But surfing involves much more than that – it involves a lot of paddling! (After many years of absence from the sport, I tried to surf a few years ago, and it wasn’t riding the wave that was a problem – it was catching it! Twenty minutes into the session my arm and shoulder muscles were so fatigued that I wondered how I was going to get back to shore!)

Any surfer will tell you that surfing involves a lot of paddling – paddling to catch waves and paddling sideways to keep from drifting away from where the waves are breaking best. The current is usually slow and constant; so, if you’re not paddling against it – you’re drifting.

It’s the same things spiritually.

Because the drift toward sin and the world is so constant, you have to keep swimming back to Jesus just to stay close to him.

I’m reminded of the animated movie, “Finding Nemo” (2003), where the loveable little blue fish with the bad memory, Dory, would face one adversity after another and simply encourage the others to “keep swimming!”

And that’s what we’ve got to do, brothers and sisters: “keep swimming!”

Peter seemed to have a similar idea in mind as he wrote his second letter to the church and essentially urged them to “keep growing!”

“For this very reason, make every effort to add to your faith goodness; and to goodness, knowledge; 6 and to knowledge, self-control; and to self-control, perseverance; and to perseverance, godliness; 7 and to godliness, mutual affection; and to mutual affection, love. 8 For if you possess these qualities in increasing measure, they will keep you from being ineffective and unproductive in your knowledge of our Lord Jesus Christ. 9 But whoever does not have them is nearsighted and blind, forgetting that they have been cleansed from their past sins.

10 Therefore, my brothers and sisters, make every effort to confirm your calling and election. For if you do these things, you will never stumble, 11 and you will receive a rich welcome into the eternal kingdom of our Lord and Savior Jesus Christ.” (2 Peter 2:5-11)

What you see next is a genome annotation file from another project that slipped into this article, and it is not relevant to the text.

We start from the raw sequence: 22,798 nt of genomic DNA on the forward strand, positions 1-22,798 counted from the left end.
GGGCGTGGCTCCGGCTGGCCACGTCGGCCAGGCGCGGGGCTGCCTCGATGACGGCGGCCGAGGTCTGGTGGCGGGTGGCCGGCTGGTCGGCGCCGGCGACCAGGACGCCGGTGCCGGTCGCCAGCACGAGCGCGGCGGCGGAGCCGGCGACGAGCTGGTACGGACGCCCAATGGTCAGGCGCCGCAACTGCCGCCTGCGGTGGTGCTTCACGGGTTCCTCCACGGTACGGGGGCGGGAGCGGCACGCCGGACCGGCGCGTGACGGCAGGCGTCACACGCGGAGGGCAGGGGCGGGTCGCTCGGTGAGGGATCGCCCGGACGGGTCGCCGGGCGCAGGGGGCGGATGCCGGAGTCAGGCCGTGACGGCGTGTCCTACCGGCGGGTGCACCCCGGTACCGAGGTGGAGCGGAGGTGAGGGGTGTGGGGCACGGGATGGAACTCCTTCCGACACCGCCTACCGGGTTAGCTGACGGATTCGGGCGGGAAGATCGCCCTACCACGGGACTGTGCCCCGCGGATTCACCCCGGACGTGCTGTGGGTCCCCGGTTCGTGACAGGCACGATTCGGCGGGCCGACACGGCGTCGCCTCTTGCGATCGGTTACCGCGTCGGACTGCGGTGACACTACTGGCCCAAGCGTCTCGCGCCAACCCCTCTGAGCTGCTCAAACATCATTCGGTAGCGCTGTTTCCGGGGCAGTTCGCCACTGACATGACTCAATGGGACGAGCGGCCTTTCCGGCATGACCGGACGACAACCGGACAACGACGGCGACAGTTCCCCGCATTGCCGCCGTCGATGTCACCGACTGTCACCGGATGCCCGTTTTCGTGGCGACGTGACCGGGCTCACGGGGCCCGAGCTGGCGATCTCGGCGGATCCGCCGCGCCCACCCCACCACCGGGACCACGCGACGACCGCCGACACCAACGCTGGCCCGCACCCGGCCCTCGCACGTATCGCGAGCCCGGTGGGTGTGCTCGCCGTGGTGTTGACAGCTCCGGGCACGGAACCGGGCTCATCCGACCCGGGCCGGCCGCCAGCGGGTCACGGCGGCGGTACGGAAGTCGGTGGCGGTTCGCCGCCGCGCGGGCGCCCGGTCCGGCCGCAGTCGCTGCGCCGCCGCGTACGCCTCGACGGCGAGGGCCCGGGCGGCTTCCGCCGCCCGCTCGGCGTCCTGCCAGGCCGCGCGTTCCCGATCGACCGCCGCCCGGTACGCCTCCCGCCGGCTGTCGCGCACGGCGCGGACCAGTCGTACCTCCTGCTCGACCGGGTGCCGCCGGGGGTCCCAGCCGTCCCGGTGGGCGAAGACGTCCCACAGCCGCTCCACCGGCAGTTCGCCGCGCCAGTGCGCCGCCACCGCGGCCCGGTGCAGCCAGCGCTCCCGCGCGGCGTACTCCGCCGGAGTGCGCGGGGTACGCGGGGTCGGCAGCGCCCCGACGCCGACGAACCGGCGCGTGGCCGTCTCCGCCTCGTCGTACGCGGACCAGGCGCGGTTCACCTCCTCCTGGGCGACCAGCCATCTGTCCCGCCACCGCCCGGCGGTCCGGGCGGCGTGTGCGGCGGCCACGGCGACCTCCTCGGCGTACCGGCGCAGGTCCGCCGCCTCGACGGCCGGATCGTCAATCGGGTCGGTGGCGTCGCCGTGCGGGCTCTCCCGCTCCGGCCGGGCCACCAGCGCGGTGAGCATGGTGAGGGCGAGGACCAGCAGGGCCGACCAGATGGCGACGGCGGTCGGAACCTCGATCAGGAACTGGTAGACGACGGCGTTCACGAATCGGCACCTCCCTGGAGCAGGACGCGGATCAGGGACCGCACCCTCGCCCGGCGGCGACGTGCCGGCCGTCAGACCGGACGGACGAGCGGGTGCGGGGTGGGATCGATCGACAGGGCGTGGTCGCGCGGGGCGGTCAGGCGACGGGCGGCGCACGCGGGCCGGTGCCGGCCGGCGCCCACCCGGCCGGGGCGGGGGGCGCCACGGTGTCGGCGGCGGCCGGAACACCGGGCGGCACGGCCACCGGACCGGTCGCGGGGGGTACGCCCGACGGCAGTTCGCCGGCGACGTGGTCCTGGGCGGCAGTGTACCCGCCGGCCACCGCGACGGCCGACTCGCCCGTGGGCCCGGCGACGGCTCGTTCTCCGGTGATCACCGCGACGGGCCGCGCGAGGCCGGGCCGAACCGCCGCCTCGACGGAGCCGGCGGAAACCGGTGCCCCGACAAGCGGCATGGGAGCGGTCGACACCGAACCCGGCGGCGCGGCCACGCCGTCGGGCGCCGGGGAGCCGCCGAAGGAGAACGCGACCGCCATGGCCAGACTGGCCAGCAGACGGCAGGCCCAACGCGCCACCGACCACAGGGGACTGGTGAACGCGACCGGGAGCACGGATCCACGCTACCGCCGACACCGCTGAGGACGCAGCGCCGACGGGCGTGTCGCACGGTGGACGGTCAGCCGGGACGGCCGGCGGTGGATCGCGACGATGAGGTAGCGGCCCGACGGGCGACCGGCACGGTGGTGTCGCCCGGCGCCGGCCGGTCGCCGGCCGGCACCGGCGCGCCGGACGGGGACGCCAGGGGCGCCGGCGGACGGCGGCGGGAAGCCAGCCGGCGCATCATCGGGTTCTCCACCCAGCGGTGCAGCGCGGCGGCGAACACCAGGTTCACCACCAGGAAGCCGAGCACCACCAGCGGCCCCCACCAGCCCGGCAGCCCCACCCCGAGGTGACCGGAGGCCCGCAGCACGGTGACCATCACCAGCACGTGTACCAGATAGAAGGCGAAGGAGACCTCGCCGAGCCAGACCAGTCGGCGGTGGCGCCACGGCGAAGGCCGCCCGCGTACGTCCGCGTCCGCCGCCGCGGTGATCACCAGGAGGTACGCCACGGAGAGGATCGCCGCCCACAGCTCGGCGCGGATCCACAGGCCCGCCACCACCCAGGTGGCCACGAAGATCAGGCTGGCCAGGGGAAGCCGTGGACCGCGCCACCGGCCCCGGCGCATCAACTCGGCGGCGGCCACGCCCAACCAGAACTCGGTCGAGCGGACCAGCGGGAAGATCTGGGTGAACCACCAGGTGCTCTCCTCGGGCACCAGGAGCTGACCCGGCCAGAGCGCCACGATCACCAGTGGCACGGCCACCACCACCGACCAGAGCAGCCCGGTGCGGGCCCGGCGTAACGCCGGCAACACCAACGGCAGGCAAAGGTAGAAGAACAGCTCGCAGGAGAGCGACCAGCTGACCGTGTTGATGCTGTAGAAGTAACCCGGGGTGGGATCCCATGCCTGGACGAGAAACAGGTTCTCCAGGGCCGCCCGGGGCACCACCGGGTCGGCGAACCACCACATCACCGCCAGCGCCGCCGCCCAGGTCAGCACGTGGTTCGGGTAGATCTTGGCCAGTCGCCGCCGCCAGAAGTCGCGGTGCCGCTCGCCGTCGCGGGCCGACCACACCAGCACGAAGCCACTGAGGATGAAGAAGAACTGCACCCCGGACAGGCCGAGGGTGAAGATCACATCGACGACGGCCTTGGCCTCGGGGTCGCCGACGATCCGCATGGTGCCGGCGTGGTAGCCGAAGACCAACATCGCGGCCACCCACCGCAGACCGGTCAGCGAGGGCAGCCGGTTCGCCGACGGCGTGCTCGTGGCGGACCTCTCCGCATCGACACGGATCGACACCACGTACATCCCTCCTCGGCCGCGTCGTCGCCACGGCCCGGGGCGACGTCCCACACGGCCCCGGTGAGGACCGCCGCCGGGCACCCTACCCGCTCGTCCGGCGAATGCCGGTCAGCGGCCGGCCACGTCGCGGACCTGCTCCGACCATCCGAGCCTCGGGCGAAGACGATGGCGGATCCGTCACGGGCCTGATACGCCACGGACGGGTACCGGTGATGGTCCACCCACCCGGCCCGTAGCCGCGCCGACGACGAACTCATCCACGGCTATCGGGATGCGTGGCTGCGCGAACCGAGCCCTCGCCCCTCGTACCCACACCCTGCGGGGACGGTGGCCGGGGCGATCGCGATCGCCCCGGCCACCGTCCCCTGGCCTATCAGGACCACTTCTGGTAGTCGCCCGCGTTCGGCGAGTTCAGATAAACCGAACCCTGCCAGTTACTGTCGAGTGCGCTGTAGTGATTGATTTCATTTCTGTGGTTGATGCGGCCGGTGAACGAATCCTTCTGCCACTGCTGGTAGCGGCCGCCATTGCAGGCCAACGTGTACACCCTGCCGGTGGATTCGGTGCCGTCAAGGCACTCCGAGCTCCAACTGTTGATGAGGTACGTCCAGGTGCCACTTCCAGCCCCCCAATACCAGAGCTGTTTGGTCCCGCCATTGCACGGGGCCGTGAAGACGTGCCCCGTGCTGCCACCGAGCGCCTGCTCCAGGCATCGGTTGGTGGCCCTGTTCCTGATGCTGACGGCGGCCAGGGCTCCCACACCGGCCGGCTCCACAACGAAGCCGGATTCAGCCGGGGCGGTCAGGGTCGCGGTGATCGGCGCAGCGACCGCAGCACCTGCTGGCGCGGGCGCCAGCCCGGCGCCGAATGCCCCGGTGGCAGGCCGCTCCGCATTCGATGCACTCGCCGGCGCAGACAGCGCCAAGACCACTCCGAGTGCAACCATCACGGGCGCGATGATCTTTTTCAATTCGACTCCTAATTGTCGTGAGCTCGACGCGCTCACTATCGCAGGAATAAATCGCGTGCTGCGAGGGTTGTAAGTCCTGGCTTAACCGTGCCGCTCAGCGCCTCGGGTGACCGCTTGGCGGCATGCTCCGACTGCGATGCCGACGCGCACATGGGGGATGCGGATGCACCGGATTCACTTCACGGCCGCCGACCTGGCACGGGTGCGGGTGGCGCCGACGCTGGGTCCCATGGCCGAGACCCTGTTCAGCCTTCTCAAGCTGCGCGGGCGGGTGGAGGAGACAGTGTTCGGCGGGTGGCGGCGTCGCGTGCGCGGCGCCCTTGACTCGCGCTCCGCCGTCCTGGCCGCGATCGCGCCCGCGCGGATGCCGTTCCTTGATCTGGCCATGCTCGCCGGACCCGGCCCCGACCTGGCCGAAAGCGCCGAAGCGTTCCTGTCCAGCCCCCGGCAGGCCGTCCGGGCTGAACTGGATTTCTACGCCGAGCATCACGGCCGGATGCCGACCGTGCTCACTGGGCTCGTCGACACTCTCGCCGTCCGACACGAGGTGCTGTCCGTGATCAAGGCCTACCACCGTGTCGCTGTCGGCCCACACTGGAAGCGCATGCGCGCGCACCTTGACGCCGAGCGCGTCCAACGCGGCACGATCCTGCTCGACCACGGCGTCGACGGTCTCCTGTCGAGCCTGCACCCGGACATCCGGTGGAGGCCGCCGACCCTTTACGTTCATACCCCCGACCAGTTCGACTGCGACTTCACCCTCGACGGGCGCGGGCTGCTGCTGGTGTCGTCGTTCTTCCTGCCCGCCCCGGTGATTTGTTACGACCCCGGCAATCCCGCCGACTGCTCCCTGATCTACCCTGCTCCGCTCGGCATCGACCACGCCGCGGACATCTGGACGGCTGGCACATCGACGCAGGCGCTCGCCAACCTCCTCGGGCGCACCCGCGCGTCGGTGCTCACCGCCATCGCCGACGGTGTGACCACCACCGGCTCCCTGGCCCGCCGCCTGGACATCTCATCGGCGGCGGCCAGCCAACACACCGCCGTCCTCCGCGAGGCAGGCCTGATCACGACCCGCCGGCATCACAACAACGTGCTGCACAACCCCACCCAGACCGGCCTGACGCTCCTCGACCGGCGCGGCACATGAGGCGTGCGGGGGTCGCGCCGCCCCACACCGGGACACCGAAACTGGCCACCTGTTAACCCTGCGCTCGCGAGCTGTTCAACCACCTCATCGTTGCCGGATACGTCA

“Therefore, dear friends, since you have been forewarned, be on your guard so that you may not be carried away by the error of the lawless and fall from your secure position. 18 But grow in the grace and knowledge of our Lord and Savior Jesus Christ. To him be glory both now and forever! Amen.” (2 Peter 3:17-18)

3) Call a lifeguard if necessary

Lifeguards at the beach may seem unnecessary – like overpaid body builders with a cushy job, getting tans at the beach – until you need one.

Then, suddenly, the lifeguard is absolutely essential.

According to the International Life Saving Federation, “1.2 million people around the world die by drowning every year; that is more than two people per minute.”

Wow, that’s a lot of drownings.

I wonder how many Christians drown spiritually every year?

No statistics on that, but I’m sure it’s a lot.

Regular mentor or peer discipling is generally enough to keep most Christians afloat and swimming. But when you start drowning spiritually – don’t hesitate to call a lifeguard.

Here at Anchor Point, we’ve got several designated “Lifeguards” that are available to you when you need supplemental help. Don’t hesitate to call one of them.

Or you may choose to find someone you know a little better to call and ask for help. That’s great too. We have many, many wise and experienced Disciples of Jesus in our spiritual family who are willing to help someone who calls and reaches out to them.

And if you’re not sure who to reach out to, just contact me and we’ll work together to get you the help you need.

Just don’t drown. Not when so much spiritual help is all around you. Reach out and ask for help when you need it.


Subtle currents and occasional rip tides… every beach has them – and so does every life – including yours.

Interestingly, the solutions to both ocean drift and spiritual drift are also very similar:

1) don’t go to the beach alone

2) be aware of the current and keep swimming

3) call a lifeguard if necessary

The drift is real, folks.

So, don’t let yourself get swept away by the current of your sinful nature and the world.

As Peter says, “keep growing!” And as Dory says: “keep swimming!”